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Charlotta Djurström

Charlotta Djurstrom
Charlotta Djurstrom.jpg
Hedvig Charlotta Hoffman

(1807-05-14)14 May 1807
Died19 May 1877(1877-05-19) (aged 70)
Other namesCharlotta Hoffman
Spouse(s)Erik Djurström

Hedvig Charlotta Djurström née Hoffman (14 May 1807, Kalmar – 19 May 1877, Norrköping) was a Swedish stage actress. She was the managing director of the Djurström theater company in 1841-1846. She was one of the leading actresses of the countryside theater in Sweden and Finland during the first half of the 19th-century and referred to as the "Joan of Arc of the Countryside" after her most famous role.[1]


Charlotta Djurström was born in Kalmar. She made her debut at the popular travelling theater company of Erik Stålberg, which became known as the Djurström Company when it was taken over by Erik Wilhelm Djurström (1787-1841) in 1827. She married director Djurström and took over the theater company as its managing director as a widow in 1841 until 1846. In 1846, she transferred the leadership and the ownership of the company to the leading actor Rudolf Forsberg and continued as a member of his theater company in 1846-48.

Until the late half of the 19th-century, only the biggest cities in Sweden and Finland had theaters with permanent staff, and numerous travelling theater companies toured between the smaller cities and towns of Sweden and Finland to perform in the theater buildings or temporary stages.[1] The career of Charlotta Djurström illustrated the career of a countryside actress, and she belonged to the most famous of this category in her time.[1]

Initially mostly used in soubrette and breeches part, she continued to play the heroine roles, in which she was to be most known.[1] She is most known for her role as Jeanne d'Arc in Orleanska Jungfrun ('Maid of Lorriane') by Schiller in 1832, which was actually the Swedish premier of this part, a role for which she became so famed that became known under the sobriquet the "Joan of Arc of the Countryside".[1] In this role she was called "fiery tragic", and her performances in this part where so famed that it reportedly attracted audience from the most remote villages to see her perform.[1] She performed some operatic parts as well when the theater company offered them, but as she could not sing, the actual singing was made by Angelique Magito.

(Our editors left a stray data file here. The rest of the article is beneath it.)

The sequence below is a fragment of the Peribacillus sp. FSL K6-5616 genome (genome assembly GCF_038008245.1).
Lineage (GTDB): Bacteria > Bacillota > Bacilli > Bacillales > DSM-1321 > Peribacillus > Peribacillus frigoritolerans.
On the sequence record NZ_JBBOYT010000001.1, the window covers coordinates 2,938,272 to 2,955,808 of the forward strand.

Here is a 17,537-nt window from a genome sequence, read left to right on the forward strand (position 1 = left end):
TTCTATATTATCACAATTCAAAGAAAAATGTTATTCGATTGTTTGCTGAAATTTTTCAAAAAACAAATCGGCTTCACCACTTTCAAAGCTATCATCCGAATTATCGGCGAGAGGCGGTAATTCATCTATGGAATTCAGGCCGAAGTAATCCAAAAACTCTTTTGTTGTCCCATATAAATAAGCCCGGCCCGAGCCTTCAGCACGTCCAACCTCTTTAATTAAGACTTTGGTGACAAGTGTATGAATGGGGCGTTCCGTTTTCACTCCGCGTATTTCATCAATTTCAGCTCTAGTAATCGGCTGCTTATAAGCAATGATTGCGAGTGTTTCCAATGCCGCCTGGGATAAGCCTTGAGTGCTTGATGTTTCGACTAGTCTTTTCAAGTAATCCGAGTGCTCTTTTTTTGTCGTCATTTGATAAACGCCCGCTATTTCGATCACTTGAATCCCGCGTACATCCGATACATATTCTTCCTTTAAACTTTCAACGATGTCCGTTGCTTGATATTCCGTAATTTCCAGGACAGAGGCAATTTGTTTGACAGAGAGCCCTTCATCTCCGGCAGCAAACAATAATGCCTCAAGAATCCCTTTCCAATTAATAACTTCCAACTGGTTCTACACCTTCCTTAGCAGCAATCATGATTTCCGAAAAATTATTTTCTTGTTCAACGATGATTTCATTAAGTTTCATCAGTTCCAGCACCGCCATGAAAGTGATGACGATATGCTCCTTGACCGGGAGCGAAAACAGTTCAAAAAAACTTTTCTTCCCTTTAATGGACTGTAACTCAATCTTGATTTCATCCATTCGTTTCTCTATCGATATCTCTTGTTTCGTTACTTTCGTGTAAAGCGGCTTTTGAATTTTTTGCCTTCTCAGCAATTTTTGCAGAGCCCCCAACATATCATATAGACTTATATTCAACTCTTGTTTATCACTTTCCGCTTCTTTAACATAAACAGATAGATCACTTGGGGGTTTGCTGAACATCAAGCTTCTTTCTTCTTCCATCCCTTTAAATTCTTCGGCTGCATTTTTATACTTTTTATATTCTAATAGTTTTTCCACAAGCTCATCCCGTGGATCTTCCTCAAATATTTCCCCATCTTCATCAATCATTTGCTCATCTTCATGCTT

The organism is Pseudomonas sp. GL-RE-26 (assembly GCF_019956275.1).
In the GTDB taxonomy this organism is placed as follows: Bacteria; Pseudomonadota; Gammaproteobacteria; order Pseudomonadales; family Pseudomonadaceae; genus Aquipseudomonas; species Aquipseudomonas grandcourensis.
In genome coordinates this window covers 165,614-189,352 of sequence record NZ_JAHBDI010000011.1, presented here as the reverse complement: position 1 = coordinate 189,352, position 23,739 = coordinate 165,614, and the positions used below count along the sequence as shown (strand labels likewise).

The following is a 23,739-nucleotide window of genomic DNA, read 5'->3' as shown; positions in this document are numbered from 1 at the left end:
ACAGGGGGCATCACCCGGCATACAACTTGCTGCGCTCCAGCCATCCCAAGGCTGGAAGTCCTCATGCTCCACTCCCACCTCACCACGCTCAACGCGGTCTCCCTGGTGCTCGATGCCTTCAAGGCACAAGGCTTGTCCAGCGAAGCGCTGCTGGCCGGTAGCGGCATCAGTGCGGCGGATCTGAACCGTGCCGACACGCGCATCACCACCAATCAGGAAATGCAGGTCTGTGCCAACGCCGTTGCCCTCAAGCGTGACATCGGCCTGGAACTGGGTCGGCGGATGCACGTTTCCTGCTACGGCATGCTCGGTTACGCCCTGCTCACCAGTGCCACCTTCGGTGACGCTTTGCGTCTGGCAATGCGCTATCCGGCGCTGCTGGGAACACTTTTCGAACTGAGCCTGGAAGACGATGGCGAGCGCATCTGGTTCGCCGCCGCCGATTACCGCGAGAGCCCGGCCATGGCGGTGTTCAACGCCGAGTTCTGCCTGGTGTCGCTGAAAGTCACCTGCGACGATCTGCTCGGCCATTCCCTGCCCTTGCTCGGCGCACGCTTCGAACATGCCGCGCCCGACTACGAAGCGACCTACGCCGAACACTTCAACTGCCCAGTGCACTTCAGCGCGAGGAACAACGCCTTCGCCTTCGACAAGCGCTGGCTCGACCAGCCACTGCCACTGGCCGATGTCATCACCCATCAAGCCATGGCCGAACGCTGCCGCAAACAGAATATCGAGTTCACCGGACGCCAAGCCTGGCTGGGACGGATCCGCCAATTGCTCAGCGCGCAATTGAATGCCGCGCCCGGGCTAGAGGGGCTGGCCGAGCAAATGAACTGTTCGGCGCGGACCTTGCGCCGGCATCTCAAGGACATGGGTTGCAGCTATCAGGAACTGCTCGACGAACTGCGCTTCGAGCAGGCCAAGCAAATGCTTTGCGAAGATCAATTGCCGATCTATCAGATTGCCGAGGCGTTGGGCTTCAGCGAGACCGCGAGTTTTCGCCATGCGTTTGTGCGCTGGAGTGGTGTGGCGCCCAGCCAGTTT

Djurström is noted to have been respected also among the upper class, which was not usual for a countryside actor. She was described as a great beauty but also as a plotting diva by her colleagues.[1] Her fame, however, was always reserved for the countryside: when her theater company performed in the capital of Stockholm in 1841, t was not given very good reviews and Charlotta Djurström was described as not much more but a averagely good actress.[1]

She was described by a critic in retrospect:

"Mrs D. was both in manner of face and figure one of the most beautiful actresses of her time, owned a considerable talent and was the most popular actress of :the countryside during her career. She is foremost known for her very praised interpretation of Maid of Lorraine by Schiller, a role she was the first in Sweden to perform. She also played Mary Stuart by Schiller with great success despite her tendency for convoluted pathos and stilted diction and given much praise in the main roles of the romantic plays and drama staged by the company."[2]

She was a member of the travelling theater companies of J. W. Weselius 1848—50, L. E. Elffors 1850—57, C. G. Hessler 1857—58, A. T. Schwartz 1858—59, and Therese Elfforss, W. T. Gille and Hessler.[2] During the last years of her career, she was engaged at the Ladugårdsland theatre in Stockholm, which she was described as an ornament of the stage.[3]

She was the mother of four children within marriage, notably the actresses Emilie Djurström and Wilhelmina Djurström, as well as an illegitimate son, the actor Hugo Wilhelm Eberhard Djurström (1834—1863). She retired in 1864 and spent her last years in Norrköping. Charlotta Djurström died with her daughter Wilhelmina Djurström during a cholera epidemic.

See also


  1. ^ a b c d e f g h Nordensvan, Georg, Svensk teater och svenska skådespelare från Gustav III till våra dagar. Förra delen, 1772-1842, Bonnier, Stockholm, 1917 ['Swedish theatre and Swedish actors from Gustav III to our days. First Book 1772–1842'] (in Swedish)
  2. ^ a b Erik Wilhelm Djurström, urn:sbl:17570, Svenskt biografiskt lexikon (art av Nils Taube.), hämtad 2018-06-18.
  3. ^ Europas konstnärer, 1887 (Swedish)
  • Nordensvan, Georg, Svensk teater och svenska skådespelare från Gustav III till våra dagar. Förra delen, 1772-1842, Bonnier, Stockholm, 1917 ['Swedish theatre and Swedish actors from Gustav III to our days. First Book 1772–1842'] (in Swedish)
  • Europas konstnärer, 1887 (Swedish)